And please don’t start on those phony “asylum” claims taught to illegals by leftist activists. What a joke.

        Sanctuary cities? Fine. 2nd Amendment sanctuary cities are a thing. As long as the law is irrelevant when you don’t agree with it, then it’s all good.

  • avatar
    gomez

    “Mexico will begin paying Tariffs at the 5% level on Monday”

    Once again, the president demonstrates that he has no idea how tariffs work. The country targeted doesn’t pay them, the American consumer does.

    • 0 avatar
      ToddAtlasF1

      This tariff is already working. Mexico is going to stop trafficking illegal voters for the NGOs. Did you read the article before regurgitating your globalist talking point?

      Once again Trump has proven that he’s both more intelligent and principled than his detractors.

      • 0 avatar
        gomez

        None of what you just said has anything to do with how tariffs actually work. Try again. Nothing globalist about facts.

        • 0 avatar
          dwford

          Yes, the citizens of the country that imposes the tariff actually pay the tariff in the form of higher prices. Mexico wouldn’t want its exports the US to become permanently more expensive, as corporations might move production out of Mexico.

          I wish Trump would do all of this less publicly. He’d get more of what he wants if it didn’t mean the public humiliation of the other political leader.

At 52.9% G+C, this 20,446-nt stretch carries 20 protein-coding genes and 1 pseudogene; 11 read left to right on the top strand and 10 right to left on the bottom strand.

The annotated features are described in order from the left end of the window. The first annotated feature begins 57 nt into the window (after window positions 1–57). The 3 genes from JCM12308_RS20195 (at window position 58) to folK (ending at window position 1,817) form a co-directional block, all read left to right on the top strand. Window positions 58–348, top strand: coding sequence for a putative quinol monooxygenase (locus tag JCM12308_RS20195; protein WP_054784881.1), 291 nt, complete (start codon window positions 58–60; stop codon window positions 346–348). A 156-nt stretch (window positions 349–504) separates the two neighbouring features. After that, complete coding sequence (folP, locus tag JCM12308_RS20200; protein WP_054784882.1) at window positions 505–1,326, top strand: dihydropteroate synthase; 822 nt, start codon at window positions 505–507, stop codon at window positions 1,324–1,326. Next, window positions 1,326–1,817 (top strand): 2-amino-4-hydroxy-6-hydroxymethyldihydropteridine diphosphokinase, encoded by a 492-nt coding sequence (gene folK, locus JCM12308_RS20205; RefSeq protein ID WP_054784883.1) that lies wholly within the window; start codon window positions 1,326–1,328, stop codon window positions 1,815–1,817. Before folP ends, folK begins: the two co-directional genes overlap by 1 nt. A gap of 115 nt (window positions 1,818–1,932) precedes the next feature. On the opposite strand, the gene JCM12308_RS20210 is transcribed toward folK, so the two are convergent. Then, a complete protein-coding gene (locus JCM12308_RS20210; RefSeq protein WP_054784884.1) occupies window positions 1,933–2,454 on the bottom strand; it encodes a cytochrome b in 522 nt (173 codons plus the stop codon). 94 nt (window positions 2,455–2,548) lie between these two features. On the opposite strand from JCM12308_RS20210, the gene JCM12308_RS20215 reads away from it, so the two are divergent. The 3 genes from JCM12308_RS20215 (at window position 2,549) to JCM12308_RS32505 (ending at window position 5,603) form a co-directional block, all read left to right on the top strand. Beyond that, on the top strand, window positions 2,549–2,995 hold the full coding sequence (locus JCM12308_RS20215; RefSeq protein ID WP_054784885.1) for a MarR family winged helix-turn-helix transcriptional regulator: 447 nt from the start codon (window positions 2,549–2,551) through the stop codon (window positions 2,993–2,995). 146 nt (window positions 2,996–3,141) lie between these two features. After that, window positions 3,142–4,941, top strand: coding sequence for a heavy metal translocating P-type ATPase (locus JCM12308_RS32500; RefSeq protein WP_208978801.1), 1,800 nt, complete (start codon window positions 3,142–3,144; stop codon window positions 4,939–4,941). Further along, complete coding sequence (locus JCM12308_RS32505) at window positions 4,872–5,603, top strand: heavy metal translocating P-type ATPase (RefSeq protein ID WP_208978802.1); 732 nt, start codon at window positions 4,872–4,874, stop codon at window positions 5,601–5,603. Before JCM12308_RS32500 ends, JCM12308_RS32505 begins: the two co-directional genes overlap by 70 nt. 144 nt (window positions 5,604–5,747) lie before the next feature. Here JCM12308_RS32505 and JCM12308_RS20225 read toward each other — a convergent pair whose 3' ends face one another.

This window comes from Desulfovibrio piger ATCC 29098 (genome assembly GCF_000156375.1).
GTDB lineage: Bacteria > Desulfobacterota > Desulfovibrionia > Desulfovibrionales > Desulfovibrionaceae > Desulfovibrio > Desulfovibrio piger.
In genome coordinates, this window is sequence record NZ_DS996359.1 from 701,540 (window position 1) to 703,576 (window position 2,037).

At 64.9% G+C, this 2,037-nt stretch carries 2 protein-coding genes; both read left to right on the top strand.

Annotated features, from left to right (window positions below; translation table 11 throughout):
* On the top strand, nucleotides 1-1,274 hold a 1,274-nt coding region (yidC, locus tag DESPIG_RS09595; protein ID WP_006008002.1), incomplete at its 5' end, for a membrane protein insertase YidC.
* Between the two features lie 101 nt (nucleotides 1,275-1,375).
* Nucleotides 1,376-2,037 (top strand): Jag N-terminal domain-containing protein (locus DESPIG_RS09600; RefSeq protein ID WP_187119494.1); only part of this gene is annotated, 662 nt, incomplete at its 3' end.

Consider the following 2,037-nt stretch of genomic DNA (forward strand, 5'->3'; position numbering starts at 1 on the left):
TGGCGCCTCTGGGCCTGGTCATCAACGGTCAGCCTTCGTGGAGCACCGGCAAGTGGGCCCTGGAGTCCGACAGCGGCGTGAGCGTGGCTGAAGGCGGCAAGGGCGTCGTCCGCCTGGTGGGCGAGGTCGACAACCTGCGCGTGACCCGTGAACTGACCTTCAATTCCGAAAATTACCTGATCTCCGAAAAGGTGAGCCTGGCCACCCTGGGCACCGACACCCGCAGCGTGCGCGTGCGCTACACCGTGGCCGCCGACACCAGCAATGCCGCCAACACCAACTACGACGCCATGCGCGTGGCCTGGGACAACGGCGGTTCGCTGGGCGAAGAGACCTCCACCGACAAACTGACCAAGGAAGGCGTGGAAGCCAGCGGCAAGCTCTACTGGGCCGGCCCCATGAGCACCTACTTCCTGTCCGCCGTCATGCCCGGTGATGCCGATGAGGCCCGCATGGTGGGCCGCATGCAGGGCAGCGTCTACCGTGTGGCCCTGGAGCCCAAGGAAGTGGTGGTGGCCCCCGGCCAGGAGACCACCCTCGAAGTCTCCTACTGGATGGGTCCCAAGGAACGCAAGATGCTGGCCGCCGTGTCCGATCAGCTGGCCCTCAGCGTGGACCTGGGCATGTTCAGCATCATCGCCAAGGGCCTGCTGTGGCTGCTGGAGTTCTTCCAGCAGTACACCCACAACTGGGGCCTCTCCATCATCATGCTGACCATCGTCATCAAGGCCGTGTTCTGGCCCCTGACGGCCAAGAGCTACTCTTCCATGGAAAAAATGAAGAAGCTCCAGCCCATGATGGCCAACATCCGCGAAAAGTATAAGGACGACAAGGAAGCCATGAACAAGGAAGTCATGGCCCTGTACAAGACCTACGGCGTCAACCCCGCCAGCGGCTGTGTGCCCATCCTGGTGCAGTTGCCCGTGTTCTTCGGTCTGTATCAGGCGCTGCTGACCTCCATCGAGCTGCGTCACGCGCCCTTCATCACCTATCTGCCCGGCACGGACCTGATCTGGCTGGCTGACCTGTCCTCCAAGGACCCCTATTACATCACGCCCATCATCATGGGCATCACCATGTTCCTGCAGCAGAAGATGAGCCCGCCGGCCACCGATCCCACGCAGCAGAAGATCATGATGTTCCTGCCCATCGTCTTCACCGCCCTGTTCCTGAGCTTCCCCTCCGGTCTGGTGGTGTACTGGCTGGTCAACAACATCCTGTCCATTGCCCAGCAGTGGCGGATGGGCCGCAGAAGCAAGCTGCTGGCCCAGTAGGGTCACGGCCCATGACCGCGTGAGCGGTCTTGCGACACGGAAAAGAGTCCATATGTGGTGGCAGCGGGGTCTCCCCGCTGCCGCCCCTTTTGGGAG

• 0 avatar
            ToddAtlasF1

            Do you mean like Chucky Schumer publicly trying to undermine our President in this negotiation?

          • 0 avatar
            DenverMike

            How much more will consumers pay before it breaks their backs? Will they switch to a cheaper equivalent? Or decide their old car or flat screen isn’t so bad? Or opt for “used”?

            Manufactures cannot pass on all their operating expenses to their customers. Of course consumers always have the last word.

            Since tariffs are based on MSRP or suggested retail, manufacturers might actually lower their prices, especially if rebates would normally be applied anyway.

            Manufacturers should be impacted before anyone else, and they’re mostly the focus of tariffs. Besides, importing their products should place them at a huge advantage over their USA Made competition, so they should be able to eat the tariffs without a problem.

            If not, why are they carrying poor margin products or lines anyway?

        • 0 avatar
          notinuse

          Don’t bother gomez, data doesn’t matter.

      • 0 avatar
        Ce he sin